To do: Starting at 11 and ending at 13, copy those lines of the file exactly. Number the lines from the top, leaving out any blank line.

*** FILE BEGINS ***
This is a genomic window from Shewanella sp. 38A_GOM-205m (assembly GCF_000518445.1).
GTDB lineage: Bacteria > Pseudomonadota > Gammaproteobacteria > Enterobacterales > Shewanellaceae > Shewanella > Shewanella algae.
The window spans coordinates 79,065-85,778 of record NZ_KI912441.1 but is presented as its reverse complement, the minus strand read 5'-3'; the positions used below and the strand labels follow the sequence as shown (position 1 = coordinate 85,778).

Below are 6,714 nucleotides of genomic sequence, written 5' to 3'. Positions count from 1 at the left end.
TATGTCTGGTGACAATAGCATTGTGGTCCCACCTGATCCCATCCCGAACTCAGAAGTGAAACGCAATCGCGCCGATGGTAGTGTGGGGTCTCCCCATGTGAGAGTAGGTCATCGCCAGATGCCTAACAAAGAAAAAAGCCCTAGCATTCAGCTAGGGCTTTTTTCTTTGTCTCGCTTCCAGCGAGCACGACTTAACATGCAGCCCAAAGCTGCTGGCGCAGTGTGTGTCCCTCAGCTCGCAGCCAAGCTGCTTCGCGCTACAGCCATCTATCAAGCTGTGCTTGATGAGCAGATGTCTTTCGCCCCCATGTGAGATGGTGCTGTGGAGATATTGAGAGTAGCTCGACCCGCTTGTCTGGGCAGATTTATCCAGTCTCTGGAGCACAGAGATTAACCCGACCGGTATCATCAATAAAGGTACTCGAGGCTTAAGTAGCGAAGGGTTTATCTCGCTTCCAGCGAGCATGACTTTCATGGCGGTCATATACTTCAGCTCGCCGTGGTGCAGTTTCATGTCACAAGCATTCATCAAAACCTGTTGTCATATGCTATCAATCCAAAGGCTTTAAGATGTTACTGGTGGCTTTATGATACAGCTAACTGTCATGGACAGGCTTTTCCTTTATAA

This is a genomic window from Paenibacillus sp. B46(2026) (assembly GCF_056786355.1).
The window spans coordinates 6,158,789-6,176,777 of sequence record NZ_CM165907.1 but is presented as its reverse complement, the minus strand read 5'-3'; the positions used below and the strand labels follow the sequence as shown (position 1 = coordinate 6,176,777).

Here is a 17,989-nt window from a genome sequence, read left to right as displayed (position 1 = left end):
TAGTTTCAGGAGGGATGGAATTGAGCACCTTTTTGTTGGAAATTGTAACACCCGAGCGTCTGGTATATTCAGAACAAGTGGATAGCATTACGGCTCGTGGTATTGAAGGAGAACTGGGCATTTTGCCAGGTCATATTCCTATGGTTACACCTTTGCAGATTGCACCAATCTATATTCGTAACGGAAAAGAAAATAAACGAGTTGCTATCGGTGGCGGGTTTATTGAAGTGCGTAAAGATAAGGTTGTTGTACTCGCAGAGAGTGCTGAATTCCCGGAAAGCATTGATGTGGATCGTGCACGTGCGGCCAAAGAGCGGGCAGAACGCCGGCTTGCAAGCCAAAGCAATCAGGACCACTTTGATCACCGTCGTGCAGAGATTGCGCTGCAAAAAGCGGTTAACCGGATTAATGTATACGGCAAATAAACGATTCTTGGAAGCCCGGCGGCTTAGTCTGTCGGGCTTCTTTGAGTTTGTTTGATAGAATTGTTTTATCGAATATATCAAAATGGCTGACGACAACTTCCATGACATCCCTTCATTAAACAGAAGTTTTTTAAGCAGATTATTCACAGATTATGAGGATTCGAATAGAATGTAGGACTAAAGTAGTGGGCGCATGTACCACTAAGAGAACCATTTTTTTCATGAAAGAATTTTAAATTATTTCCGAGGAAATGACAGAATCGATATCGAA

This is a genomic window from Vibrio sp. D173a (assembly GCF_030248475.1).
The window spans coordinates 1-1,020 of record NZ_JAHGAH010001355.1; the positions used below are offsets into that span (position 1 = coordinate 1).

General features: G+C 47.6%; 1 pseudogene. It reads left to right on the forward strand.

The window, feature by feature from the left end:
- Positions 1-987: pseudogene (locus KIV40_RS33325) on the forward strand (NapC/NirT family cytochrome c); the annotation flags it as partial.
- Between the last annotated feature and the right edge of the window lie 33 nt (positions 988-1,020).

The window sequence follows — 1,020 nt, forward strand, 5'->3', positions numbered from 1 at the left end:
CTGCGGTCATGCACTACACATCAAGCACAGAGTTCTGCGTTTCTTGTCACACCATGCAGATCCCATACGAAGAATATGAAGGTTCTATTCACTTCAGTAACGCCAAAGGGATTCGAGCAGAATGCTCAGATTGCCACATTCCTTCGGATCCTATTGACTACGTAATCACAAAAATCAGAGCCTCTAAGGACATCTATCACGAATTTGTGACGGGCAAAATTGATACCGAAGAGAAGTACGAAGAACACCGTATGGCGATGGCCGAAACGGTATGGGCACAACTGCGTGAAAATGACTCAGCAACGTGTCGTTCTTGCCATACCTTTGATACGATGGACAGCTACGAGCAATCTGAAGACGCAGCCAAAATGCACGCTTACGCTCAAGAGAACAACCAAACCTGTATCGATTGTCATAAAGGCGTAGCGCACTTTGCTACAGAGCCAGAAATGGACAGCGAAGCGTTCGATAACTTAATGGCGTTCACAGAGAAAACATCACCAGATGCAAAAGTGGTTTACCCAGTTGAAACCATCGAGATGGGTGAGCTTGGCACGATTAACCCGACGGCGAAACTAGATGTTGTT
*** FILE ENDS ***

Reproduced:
The window spans coordinates 1-1,020 of record NZ_JAHGAH010001355.1; the positions used below are offsets into that span (position 1 = coordinate 1).

General features: G+C 47.6%; 1 pseudogene. It reads left to right on the forward strand.

The window, feature by feature from the left end: